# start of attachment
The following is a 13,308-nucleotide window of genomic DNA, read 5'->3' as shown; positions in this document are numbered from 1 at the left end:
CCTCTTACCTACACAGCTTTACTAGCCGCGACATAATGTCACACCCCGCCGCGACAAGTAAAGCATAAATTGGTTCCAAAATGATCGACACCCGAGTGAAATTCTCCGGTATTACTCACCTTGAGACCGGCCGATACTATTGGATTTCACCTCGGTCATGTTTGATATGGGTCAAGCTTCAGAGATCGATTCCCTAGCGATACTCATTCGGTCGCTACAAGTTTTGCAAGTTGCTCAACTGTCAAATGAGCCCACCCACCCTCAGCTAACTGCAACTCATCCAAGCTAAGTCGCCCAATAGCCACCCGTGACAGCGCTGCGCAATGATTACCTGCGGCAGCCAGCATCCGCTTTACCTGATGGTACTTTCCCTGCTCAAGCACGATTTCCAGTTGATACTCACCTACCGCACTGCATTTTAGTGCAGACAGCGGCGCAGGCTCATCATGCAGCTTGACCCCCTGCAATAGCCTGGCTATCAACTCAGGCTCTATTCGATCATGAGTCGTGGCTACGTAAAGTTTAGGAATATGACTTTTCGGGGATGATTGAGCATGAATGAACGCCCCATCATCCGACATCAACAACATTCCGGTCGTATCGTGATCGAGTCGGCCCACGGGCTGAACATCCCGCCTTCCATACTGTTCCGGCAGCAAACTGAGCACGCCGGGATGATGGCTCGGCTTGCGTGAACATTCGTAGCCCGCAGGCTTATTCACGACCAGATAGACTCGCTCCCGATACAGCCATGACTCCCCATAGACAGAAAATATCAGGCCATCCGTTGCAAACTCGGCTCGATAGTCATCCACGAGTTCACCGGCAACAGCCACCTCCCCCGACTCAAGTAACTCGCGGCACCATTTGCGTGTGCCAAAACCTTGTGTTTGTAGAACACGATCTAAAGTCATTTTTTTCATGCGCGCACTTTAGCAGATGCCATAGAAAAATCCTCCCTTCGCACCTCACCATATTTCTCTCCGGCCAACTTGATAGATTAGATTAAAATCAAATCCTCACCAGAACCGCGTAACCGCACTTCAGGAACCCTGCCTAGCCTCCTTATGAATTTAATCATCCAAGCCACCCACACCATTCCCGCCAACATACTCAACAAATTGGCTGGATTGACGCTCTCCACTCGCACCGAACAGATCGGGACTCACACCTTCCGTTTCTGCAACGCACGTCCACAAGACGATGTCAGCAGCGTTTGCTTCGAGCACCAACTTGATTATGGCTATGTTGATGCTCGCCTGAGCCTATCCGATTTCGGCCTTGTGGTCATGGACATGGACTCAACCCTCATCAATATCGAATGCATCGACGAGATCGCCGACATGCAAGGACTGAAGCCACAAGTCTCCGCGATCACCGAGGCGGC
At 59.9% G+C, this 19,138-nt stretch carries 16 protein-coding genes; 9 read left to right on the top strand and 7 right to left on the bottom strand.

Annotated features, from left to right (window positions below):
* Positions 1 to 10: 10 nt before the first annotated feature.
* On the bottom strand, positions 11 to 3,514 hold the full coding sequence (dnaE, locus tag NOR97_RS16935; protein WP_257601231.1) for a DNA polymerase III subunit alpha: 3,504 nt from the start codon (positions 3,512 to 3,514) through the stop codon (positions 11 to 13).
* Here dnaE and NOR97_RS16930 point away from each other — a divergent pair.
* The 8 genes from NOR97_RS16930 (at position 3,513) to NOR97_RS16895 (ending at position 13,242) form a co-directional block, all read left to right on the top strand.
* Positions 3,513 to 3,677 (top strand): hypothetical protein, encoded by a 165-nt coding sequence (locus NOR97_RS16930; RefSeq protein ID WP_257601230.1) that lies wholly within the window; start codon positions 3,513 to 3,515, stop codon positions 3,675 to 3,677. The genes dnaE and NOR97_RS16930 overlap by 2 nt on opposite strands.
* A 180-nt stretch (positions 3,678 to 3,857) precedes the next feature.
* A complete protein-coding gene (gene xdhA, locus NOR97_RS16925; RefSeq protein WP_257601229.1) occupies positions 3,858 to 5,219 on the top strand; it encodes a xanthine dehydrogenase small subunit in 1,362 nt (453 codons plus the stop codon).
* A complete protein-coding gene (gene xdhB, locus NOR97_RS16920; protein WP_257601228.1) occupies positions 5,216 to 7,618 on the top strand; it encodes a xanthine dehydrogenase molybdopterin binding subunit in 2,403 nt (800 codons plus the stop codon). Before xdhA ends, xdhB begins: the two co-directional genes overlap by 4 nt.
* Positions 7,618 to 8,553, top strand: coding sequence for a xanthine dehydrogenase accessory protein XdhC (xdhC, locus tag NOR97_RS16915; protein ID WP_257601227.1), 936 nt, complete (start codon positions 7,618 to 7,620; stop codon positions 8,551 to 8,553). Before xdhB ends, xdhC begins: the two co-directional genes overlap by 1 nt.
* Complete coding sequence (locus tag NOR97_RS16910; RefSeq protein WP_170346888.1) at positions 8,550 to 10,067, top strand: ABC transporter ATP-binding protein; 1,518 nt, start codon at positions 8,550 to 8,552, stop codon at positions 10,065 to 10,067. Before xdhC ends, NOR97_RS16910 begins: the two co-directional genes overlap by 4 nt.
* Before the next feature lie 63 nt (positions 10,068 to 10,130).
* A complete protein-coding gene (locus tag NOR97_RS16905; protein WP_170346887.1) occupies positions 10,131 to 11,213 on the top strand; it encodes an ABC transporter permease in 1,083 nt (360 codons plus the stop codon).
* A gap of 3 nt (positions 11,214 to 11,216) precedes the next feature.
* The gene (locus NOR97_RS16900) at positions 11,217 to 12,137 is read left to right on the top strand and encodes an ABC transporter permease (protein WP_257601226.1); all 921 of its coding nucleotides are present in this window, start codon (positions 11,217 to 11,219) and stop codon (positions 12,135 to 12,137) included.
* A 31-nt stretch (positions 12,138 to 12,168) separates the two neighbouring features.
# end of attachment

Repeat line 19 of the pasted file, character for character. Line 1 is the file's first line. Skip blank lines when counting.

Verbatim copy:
* A 31-nt stretch (positions 12,138 to 12,168) separates the two neighbouring features.